On October 14, 2016, the Center for International Security and Governance (CISG) and the German Marshall Fund of the United States (GMF) had the honor of hosting
Dr. Joerg Forbrig (GMF),
Botschafter Prof. Dr. h. c. Wolfgang Ischinger (Munich Security Conference),
and Dr. Karl-Heinz Kamp (Federal Academy for Security Policy),
for a discussion on Germany’s international responsibility in a changing international security environment.
The recently published book “International Security in the 21st Century: Germanys International Responsibility” by the CISG served as a guideline for the discussion, to which each of the speakers also contributed an article.
The Director of the CISG, Prof. James D. Bindenagel moderated the event while focusing on key issues such as the changing European and International Order, a resurgent Russia, the Syrian Civil War and the Ukraine Crisis.
It was made clear that current changes of the European and International Order are not to be underestimated. They are fundamental, if not revolutionary – especially with regard to the erosion of statehood.
One of the driving factors of change is Russia’s current foreign policy, which was categorized as a major threat to international security. Reasons for this aggression are primarily domestic, according to one of the speakers.
When Putin took office he forged a social contract for domestic political support in return for raising Russian living standards. In 2007, the consequences of the financial crisis forced Putin to replace prosperity with a revive of national greatness and pride. Consequently, in order to keep elite support and mobilize the public Putin constantly has to challenge the status quo of the International and European order.
It was also noted that a Cold War analogy is unsuitable to explain the current situation, since it is significantly more dangerous due to the lack of the bipolar international system of the 20th Century. In addition, Putin seems to have interpreted Western minimal reaction as weakness building his confidence for bold action.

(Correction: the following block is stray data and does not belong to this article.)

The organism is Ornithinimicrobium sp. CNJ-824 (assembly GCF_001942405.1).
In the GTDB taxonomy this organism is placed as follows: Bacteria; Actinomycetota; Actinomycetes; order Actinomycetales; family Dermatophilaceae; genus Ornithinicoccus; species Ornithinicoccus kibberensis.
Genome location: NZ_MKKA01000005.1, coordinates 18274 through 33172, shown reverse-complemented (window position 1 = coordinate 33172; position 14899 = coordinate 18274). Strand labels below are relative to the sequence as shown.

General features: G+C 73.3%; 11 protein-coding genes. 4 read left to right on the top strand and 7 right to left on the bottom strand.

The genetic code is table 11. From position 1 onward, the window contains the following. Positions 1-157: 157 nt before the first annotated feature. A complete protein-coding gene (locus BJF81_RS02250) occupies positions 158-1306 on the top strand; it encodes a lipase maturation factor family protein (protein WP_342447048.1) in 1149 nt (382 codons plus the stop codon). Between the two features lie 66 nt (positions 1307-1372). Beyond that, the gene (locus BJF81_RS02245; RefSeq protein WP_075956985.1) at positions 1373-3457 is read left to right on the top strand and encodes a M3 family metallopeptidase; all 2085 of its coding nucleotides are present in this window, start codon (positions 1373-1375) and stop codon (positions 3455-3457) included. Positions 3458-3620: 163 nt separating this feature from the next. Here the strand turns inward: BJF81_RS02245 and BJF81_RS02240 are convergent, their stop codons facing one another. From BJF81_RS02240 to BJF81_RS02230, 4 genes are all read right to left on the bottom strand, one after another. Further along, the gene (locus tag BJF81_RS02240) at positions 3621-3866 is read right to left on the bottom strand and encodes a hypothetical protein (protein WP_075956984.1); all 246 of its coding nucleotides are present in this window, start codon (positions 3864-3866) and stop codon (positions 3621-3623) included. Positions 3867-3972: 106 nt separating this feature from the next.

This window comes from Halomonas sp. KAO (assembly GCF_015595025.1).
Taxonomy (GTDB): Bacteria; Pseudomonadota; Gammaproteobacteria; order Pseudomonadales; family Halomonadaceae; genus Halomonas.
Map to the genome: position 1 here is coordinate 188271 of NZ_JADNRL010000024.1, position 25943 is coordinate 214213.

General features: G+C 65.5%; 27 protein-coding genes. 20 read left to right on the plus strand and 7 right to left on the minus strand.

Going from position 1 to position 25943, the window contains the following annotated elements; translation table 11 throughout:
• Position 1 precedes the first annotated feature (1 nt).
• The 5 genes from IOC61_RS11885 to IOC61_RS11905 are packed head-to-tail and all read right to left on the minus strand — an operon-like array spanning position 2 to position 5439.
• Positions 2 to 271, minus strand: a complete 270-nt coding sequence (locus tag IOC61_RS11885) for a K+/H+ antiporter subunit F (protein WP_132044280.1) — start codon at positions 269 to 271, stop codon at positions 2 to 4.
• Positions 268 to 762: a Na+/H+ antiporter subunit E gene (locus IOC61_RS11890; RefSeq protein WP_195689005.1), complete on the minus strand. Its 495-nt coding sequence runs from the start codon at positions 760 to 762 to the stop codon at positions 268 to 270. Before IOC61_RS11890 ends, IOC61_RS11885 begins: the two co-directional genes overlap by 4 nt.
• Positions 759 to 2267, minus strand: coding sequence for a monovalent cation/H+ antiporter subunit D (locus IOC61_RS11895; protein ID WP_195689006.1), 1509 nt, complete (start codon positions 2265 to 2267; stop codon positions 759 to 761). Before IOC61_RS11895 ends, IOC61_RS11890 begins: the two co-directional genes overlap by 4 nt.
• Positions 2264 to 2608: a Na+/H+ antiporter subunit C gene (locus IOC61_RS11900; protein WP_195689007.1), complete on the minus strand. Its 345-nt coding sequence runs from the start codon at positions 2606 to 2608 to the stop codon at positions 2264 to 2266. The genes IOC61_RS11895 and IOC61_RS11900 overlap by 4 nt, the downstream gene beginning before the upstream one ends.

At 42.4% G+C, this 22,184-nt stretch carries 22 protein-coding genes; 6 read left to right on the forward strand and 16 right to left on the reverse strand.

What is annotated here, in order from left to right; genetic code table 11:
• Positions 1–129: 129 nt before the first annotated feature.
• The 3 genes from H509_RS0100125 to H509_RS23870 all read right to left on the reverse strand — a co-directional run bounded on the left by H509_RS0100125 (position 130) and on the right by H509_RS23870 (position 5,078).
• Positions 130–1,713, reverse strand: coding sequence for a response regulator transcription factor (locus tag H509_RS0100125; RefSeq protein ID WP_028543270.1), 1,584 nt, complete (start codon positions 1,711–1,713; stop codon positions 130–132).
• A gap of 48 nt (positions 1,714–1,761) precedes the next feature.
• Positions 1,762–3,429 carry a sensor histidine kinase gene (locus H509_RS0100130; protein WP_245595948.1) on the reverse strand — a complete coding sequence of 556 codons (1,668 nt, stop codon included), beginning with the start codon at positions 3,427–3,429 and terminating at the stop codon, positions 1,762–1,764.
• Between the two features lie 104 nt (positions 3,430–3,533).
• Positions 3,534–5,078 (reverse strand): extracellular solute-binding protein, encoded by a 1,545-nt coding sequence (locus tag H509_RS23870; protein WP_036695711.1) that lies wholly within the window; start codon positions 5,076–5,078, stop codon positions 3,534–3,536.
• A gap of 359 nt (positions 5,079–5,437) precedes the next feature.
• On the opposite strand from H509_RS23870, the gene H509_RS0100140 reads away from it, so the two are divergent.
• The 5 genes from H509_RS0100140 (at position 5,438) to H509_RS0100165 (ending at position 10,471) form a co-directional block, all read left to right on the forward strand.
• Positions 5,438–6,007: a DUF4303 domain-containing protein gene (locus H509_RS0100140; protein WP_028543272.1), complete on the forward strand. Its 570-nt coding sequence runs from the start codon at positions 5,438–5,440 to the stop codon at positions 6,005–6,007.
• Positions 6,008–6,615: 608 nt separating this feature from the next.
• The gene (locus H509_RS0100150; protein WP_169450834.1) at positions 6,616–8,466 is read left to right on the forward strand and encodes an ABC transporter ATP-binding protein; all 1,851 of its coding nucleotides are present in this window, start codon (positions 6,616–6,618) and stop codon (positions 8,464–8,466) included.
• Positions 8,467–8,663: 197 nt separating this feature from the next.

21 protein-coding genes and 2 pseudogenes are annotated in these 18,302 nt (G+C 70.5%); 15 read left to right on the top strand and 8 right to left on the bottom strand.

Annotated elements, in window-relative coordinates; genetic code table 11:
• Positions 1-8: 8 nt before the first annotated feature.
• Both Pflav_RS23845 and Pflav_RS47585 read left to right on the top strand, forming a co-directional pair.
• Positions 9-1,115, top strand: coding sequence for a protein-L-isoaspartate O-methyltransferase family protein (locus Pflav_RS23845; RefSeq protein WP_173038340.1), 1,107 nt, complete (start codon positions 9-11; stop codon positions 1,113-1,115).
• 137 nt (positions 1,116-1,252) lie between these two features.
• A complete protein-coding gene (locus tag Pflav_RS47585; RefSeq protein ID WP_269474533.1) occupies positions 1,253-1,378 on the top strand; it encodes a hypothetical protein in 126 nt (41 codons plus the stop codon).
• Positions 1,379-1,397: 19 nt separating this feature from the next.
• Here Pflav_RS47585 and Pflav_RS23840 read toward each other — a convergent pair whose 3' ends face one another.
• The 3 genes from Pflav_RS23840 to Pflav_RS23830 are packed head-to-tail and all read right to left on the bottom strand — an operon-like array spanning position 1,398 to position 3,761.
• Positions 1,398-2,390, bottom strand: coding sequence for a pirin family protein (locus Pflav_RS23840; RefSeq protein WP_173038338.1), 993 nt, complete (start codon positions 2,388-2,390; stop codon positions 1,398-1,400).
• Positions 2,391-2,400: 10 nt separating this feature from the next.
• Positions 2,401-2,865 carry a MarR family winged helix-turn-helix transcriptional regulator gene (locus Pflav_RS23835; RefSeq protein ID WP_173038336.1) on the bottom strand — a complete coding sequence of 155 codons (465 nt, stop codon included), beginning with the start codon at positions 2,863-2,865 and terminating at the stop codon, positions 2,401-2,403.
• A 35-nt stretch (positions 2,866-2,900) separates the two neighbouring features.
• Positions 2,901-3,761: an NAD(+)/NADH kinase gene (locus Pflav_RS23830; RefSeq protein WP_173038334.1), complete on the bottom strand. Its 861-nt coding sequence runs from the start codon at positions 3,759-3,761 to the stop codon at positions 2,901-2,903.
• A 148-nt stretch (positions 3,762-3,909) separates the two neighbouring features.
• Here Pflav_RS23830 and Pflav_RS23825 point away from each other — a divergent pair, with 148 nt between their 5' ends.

To counter Russian aggression and deal with changes to European and International Order a clear security strategy is needed, according to the participants. This includes tackling the intervention fatigue, which was identified as one of the most urgent strategic problems of NATO.
However, reaching the 2 percent NATO-goal for military spending was not seen as a constructive way to improve security policy. It was proposed to consider a 3 percent goal of state spending in the framework of a global engagement policy, including – next to the military – investments in development, climate and human rights promotion.
In addition, as Putin defines himself as explicitly anti-Western, the preservation of Western values becomes even more important.
It was stated that the OSCE can be seen as the only institution able to solve the Ukrainian crisis with Russia. Its importance for Ukraine has increased, while it also showed that in general its focus has to lie on election monitoring. As Russia has made perfectly clear, it has no interest in arms control.
The Chinese aggression in the South China Sea was identified as another essential element changing the global security structure. It was argued that Germany has to take responsibility, as the conflict effects important German economic interests.
Since the way to end the refugee crisis lies in ending the Syrian war, it was proposed that the European Governments take corresponding actions.
As the United States retreat more and more to domestic policies, it was noted that Europe and Germany have to take more international responsibility in various areas of the international security structure.